What if their goals are to have high performing ad campaigns, but you removed the ad budget?

What if they need specialist training and you are not willing to pay for the right courses to send them to?

How can you expect them to meet their goals without giving them the resources they need to do it? 


Power is an interesting thing here. If you give someone a responsibility, you MUST give them the accompanying authority.

This quote says it all.

I once worked at a gym. It was my responsibility to “get more customers”. 

Everyone complained about the price. I said “Can I adjust the price?”. I was told “no”.

Everyone complained about the class format. I said “Can I adjust the format?” I was told “no”.

No one knew about the gym. I said “Can I run ad campaigns?” I was told “no”.

There was no website. I said “Can we pay for a website to be created?” I was told “no”.

After 3 months, I was asked “Why don’t we have more customers?” I didn’t have an answer. 

I didn’t have the authority to make decisions. I didn’t have the resources necessary to reach my goals. Lesson learned Jason. Lesson learned.

You must be comfortable letting them make decisions. Tough decisions. They will make mistakes. They’ll sometimes do things differently than you would. But trust them. Empower them. 

They’ll feel in charge of their own jobs. They can put their own spin on it. They can fully own it, own the accomplishments, and have no excuses when there’s failures.

But you won’t let them fail. You will be there to catch them before they fall.

Act as the teacher, mentor, cheerleader, assistant, servant willing to do whatever necessary to help them meet their goals

This is the most important part of this piece. It’s very simple. They have the directions, they have the goals, they have the authority and resources, what more do they need?

They need your support. If you fully embrace this style of leadership you will be their biggest fan.

You can guide them. You can teach them. When they make a decision, you support them publicly, but privately you teach them, foster them, guide them.

I have helped my employees with personal problems. Scheduled daily meetings to help them strategize on how to meet their goals. Spent time teaching them new skills. Spent countless hours fixing their mistakes with them and teaching them the right way.

When things go awry with a customer, I jump in and save them. I never fry them. I take full responsibility to the customer as if it’s my fault as if my employee did nothing wrong. 

If you do this right, your purpose is to be nothing more than a servant to their success.

Accept all blame, give all the credit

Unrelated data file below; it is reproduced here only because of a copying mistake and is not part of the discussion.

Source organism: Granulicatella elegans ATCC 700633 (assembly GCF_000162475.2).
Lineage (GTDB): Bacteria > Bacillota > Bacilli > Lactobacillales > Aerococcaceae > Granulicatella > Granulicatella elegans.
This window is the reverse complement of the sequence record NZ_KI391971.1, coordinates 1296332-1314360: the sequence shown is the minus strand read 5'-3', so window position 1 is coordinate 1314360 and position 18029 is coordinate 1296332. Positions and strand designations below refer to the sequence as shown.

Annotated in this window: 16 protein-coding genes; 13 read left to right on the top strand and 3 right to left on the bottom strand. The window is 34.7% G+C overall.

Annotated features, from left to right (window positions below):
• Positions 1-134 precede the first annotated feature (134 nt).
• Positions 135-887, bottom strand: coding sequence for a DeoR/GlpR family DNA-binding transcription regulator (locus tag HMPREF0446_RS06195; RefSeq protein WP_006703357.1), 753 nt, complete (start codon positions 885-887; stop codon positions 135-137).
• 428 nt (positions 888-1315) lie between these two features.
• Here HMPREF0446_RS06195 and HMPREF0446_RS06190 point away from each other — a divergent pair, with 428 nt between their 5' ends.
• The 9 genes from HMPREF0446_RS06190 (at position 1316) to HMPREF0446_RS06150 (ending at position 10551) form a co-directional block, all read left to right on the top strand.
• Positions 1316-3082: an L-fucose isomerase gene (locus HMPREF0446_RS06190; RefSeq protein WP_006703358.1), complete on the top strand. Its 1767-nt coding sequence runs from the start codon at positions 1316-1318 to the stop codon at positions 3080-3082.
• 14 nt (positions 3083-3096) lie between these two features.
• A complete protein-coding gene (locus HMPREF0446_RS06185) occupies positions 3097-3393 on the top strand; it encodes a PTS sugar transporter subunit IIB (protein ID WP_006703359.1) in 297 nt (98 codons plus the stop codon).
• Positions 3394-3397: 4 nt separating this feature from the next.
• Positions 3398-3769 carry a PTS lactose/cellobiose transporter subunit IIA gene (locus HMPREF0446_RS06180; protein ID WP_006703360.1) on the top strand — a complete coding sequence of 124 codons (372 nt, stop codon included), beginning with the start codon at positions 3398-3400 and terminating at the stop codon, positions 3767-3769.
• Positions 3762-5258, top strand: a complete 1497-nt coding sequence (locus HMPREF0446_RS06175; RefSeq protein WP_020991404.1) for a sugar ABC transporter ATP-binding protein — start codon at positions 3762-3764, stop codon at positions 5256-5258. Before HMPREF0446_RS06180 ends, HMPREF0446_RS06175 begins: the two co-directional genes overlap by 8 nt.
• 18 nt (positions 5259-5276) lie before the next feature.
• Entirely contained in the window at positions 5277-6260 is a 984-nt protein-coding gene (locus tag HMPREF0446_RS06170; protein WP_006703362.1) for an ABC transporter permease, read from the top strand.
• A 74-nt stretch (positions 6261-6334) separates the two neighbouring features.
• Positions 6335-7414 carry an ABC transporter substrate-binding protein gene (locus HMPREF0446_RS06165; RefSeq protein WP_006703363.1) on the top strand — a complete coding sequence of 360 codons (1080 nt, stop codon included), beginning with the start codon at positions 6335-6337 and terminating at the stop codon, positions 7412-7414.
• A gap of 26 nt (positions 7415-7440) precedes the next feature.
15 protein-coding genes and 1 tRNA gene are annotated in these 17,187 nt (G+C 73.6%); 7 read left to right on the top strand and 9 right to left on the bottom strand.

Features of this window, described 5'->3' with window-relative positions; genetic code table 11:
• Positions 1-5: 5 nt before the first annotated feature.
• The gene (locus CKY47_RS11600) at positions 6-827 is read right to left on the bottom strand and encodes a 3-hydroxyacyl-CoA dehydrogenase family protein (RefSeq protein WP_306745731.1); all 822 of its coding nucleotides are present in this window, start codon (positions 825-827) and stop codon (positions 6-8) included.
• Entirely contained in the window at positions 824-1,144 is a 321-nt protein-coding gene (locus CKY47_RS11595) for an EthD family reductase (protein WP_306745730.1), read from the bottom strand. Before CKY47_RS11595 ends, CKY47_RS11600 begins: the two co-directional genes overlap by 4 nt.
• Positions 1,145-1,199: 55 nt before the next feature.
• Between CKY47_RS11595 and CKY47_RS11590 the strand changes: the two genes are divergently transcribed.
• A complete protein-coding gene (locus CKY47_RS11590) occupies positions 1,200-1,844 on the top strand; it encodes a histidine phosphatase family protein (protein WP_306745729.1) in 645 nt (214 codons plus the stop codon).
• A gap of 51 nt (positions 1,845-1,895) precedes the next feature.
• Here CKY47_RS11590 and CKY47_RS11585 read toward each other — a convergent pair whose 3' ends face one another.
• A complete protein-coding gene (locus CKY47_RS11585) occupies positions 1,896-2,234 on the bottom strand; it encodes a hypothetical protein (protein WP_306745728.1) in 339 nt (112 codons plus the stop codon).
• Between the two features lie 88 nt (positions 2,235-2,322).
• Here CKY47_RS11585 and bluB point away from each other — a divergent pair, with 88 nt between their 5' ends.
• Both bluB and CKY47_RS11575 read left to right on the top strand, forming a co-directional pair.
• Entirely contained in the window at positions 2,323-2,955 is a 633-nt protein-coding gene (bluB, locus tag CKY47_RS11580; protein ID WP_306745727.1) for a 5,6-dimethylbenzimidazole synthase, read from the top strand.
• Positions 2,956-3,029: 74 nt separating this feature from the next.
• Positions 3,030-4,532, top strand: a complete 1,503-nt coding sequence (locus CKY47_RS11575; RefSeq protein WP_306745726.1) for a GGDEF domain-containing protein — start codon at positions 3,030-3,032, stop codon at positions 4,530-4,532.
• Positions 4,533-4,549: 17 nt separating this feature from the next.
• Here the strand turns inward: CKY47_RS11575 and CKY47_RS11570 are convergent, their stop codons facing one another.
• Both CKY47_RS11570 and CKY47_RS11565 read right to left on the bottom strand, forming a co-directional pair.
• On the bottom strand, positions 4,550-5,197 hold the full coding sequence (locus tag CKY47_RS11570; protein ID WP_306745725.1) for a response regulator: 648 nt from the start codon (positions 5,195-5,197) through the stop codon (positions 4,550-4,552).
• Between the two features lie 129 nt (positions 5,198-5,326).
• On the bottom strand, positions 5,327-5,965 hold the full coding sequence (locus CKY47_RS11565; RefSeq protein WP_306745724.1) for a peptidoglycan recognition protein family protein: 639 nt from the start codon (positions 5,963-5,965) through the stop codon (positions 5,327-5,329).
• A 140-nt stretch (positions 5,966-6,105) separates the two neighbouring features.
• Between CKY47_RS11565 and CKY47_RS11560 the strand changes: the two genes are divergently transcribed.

There’s a book called ‘Good to Great: Why Some Companies Make the Leap and Others Don’t’ by Jim Collins. I quoted him above. It’s a great read for managers, entrepreneurs, and leaders.

This is not an affiliate link, but it’s available on Amazon here.

He’s talking about leaders that took good companies and made them great companies. He’s finding trends in the CEOs and what they did that was successful. 

One of my favorite quotes:

“…leaders look out the window to attribute success to factors other than themselves. When things go poorly, however, they look in the mirror and blame themselves, taking full responsibility” ― James C. Collins

I think everyone should study this quote. It’s relevant in a lot of areas in life. It’s relevant in partnerships, relationships, working group dynamics, group projects, etc. 

When shit goes wrong, are you looking out the window to place blame on someone else, or in the mirror to figure out how you can take responsibility?

You want your staff to work hard? You want them to support your mission? You want them to excel, to be great? Find a way to do this with authenticity.

While doing some research for this piece, I ran across this:

I have no affiliation with the author. But to take a couple of excerpts together, it states my point very clearly.

“The Recipe for Successful Leadership: Take all the Blame and Give the Credit to Others.” 

“Empower those you lead to succeed. Help them succeed and publicly give them credit. Take blame for their faults and privately train and teach them afterward.”

I couldn’t agree more. Once again, to quote the great Mandalorian… This is the way

You need to care

I won’t make a big point here. I shouldn’t have to say this. But you need to care. You need to care about your employees. 

You need to care with sincerity.

You need to care if they have personal issues. You need to care if they are feeling stress or anxiety. You need to care if they are doing good work. 

You need to care about them. You need to care about their lives. You need to care for them in a capacity that far exceeds your business.

Thanks for reading,